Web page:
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Land of Open Graves: Living and Dying on the Migrant Trail

by Jason De Leon and Michael Wells University of California Press
Pub Date:
10/2015
ISBN:
9780520282759
Format:
Pbk 384 pages
Price:
AU$56.99 NZ$59.13
Product Status: In Stock Now
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In his gripping and provocative debut, anthropologist Jason De León sheds light on one of the most pressing political issues of our timethe human consequences of US immigration policy. The Land of Open Graves reveals the suffering and death that take place daily in the Sonoran Desert of Arizona as thousands of undocumented migrants attempt to cross from Mexico into the United States. Drawing on the four major fields of anthropology, De León uses an innovative combination of ethnography, archaeology, linguistics, and forensic science to produce a scathing critique of Prevention through Deterrence, the federal border enforcement policy that encourages migrants to cross in areas characterized by extreme environmental conditions and high risk of death. For two decades, this policy has failed to deter border crossers while successfully turning the rugged terrain of southern Arizona into a killing field. A masterful storyteller, De León chronicles the harrowing journeys of people who have made dozens of attempts to cross the border and uncovers the stories of the objects and bodies left behind in the desert. The Land of Open Graves will spark debate and controversy.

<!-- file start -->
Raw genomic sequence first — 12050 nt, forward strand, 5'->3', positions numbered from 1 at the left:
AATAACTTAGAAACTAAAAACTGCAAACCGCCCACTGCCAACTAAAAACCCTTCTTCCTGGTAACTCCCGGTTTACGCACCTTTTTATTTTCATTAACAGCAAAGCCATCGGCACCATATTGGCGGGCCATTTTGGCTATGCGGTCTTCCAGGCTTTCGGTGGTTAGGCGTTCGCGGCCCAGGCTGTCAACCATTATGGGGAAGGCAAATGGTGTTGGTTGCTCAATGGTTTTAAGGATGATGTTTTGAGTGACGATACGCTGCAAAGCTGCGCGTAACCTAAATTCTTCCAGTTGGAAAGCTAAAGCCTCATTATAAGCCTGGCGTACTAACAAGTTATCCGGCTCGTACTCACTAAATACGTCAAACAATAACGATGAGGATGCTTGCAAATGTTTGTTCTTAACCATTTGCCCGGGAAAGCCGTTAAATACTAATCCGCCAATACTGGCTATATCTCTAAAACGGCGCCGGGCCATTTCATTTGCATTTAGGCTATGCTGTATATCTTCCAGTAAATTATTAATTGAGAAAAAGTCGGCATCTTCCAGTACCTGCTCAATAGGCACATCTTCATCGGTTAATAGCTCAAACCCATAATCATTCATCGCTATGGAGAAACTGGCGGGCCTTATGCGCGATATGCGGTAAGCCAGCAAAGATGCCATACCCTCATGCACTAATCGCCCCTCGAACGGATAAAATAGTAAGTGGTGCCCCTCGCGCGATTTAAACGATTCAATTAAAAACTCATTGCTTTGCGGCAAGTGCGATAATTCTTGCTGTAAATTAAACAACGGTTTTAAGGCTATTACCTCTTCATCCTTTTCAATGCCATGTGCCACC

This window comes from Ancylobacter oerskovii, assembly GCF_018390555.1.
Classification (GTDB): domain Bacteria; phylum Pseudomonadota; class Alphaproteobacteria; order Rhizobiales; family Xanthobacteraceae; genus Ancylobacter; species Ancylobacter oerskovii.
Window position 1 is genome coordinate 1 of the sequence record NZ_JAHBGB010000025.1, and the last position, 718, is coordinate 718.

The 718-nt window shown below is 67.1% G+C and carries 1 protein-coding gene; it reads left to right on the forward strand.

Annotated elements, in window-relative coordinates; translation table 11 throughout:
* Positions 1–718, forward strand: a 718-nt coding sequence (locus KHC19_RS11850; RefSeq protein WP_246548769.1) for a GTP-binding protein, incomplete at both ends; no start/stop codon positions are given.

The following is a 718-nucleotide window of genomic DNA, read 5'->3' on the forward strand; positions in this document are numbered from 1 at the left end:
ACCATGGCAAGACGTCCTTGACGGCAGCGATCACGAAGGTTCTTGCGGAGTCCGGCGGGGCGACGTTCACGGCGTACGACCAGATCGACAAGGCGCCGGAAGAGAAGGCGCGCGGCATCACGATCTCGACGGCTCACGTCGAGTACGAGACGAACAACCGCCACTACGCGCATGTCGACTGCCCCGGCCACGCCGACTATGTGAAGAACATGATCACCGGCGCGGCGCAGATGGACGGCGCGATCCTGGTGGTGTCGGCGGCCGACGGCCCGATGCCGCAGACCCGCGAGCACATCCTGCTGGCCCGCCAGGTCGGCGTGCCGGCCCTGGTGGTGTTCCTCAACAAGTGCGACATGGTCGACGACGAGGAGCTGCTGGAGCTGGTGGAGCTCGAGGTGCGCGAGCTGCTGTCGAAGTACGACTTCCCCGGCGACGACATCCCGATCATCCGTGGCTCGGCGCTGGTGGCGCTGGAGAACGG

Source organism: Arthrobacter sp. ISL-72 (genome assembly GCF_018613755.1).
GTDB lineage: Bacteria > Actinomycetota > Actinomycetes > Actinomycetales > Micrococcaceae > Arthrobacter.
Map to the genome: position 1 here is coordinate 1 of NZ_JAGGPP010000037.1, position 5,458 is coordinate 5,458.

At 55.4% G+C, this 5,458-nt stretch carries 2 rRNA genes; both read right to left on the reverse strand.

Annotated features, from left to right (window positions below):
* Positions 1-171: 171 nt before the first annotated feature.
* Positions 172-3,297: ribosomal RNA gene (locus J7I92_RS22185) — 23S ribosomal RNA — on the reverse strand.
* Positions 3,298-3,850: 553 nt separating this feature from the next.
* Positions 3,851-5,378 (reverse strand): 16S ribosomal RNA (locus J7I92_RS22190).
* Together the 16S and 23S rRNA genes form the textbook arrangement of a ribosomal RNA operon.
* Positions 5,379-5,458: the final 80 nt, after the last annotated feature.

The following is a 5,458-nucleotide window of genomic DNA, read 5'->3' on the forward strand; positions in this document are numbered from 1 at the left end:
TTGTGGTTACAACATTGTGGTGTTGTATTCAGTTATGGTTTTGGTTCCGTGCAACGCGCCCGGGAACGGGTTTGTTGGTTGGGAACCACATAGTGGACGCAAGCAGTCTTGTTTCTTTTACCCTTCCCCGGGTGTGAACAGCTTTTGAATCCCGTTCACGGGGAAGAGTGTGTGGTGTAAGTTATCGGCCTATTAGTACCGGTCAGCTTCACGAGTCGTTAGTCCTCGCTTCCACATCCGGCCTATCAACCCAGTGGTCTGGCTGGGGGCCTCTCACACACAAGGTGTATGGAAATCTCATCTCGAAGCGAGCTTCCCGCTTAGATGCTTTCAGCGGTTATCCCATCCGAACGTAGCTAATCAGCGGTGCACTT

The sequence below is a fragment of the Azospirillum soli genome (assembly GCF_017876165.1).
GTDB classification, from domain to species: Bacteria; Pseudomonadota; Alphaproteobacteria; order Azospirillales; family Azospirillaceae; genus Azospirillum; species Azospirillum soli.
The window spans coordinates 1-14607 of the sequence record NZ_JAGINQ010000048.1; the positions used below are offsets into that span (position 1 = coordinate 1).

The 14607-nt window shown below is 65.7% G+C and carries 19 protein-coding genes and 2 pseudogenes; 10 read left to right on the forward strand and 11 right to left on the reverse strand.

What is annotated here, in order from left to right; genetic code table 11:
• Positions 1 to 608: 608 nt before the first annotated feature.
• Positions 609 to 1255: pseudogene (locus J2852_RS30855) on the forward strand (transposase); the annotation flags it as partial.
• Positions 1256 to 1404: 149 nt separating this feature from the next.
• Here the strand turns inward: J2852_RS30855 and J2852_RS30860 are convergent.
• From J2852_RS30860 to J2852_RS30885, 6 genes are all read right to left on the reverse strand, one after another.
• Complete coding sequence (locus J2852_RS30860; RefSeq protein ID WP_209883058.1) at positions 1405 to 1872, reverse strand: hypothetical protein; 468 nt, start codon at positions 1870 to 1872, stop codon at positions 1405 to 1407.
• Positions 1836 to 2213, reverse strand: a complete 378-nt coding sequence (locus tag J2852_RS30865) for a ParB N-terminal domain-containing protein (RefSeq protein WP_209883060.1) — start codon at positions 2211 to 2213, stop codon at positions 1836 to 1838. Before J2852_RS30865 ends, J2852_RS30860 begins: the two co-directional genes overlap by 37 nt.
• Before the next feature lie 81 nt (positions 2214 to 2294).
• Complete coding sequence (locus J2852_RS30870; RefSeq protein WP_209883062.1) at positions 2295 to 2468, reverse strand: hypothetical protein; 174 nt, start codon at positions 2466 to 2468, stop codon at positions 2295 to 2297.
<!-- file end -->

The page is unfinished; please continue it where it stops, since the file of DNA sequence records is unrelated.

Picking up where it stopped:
Introduction
 
PART ONE. THIS HARD LAND
1. Prevention Through Deterrence
2. Dangerous Ground
3. Necroviolence
 
PART TWO. EL CAMINO
4. Memo and Lucho
5. Deported
6. Technological Warfare
7. The Crossing
 
PART THREE. PERILOUS TERRAIN
8. Exposure
9. You Can’t Leave Them Behind
10. Maricela
11. We Will Wait until You Get Here
12. Epilogue
 
Acknowledgments
Appendix A. Border Patrol Apprehensions, Southern Border Sectors, 2000–2014
Appendix B. Border Patrol Apprehensions, Tucson Sector, by Distance from the Border, Fiscal Years 2010 and 2011
Notes
References
Index

"A powerful book . . . The Land of Open Graves is very appropriately published in the California Series in Public Anthropology and represents just what public or engaged anthropology can and should be. . . . This is a book that all parties should read." - Anthropology Review Database
Jason De León is Associate Professor of Anthropology at the University of Michigan and Director of the Undocumented Migration Project, a long-term anthropological study of clandestine border crossings between Mexico and the United States. His academic work has been featured in numerous media outlets, including National Public Radio, the New York Times Magazine, Al Jazeera magazine, The Huffington Post, and Vice magazine. In 2013, De León was named a National Geographic Emerging Explorer.